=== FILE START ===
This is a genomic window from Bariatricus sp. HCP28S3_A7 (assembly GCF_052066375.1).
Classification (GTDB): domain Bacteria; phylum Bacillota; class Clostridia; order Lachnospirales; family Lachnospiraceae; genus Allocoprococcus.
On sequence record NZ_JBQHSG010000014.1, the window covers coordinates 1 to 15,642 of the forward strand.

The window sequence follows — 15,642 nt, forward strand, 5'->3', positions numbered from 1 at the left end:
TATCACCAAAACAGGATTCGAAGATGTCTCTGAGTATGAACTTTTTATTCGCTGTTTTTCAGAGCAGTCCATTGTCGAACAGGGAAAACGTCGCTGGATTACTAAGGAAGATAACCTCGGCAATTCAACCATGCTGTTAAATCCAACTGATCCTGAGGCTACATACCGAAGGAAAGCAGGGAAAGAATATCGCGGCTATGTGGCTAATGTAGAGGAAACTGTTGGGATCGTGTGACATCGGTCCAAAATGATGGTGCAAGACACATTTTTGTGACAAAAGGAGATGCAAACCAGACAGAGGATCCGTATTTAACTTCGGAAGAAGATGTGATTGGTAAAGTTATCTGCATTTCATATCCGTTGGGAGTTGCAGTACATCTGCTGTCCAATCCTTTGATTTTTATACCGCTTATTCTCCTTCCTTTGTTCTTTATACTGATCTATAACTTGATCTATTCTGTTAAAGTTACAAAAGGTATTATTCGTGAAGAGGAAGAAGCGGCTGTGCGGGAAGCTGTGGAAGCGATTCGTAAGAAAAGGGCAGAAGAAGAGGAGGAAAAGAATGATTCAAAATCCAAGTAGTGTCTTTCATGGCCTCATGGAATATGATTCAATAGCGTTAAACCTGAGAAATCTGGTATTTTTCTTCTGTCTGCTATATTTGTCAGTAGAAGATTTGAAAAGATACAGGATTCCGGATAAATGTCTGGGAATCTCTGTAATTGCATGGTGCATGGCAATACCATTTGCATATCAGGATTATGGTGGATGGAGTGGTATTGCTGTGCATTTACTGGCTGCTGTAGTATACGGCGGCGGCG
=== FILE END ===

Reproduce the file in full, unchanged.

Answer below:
This is a genomic window from Bariatricus sp. HCP28S3_A7 (assembly GCF_052066375.1).
Classification (GTDB): domain Bacteria; phylum Bacillota; class Clostridia; order Lachnospirales; family Lachnospiraceae; genus Allocoprococcus.
On sequence record NZ_JBQHSG010000014.1, the window covers coordinates 1 to 15,642 of the forward strand.

The window sequence follows — 15,642 nt, forward strand, 5'->3', positions numbered from 1 at the left end:
TATCACCAAAACAGGATTCGAAGATGTCTCTGAGTATGAACTTTTTATTCGCTGTTTTTCAGAGCAGTCCATTGTCGAACAGGGAAAACGTCGCTGGATTACTAAGGAAGATAACCTCGGCAATTCAACCATGCTGTTAAATCCAACTGATCCTGAGGCTACATACCGAAGGAAAGCAGGGAAAGAATATCGCGGCTATGTGGCTAATGTAGAGGAAACTGTTGGGATCGTGTGACATCGGTCCAAAATGATGGTGCAAGACACATTTTTGTGACAAAAGGAGATGCAAACCAGACAGAGGATCCGTATTTAACTTCGGAAGAAGATGTGATTGGTAAAGTTATCTGCATTTCATATCCGTTGGGAGTTGCAGTACATCTGCTGTCCAATCCTTTGATTTTTATACCGCTTATTCTCCTTCCTTTGTTCTTTATACTGATCTATAACTTGATCTATTCTGTTAAAGTTACAAAAGGTATTATTCGTGAAGAGGAAGAAGCGGCTGTGCGGGAAGCTGTGGAAGCGATTCGTAAGAAAAGGGCAGAAGAAGAGGAGGAAAAGAATGATTCAAAATCCAAGTAGTGTCTTTCATGGCCTCATGGAATATGATTCAATAGCGTTAAACCTGAGAAATCTGGTATTTTTCTTCTGTCTGCTATATTTGTCAGTAGAAGATTTGAAAAGATACAGGATTCCGGATAAATGTCTGGGAATCTCTGTAATTGCATGGTGCATGGCAATACCATTTGCATATCAGGATTATGGTGGATGGAGTGGTATTGCTGTGCATTTACTGGCTGCTGTAGTATACGGCGGCGGCG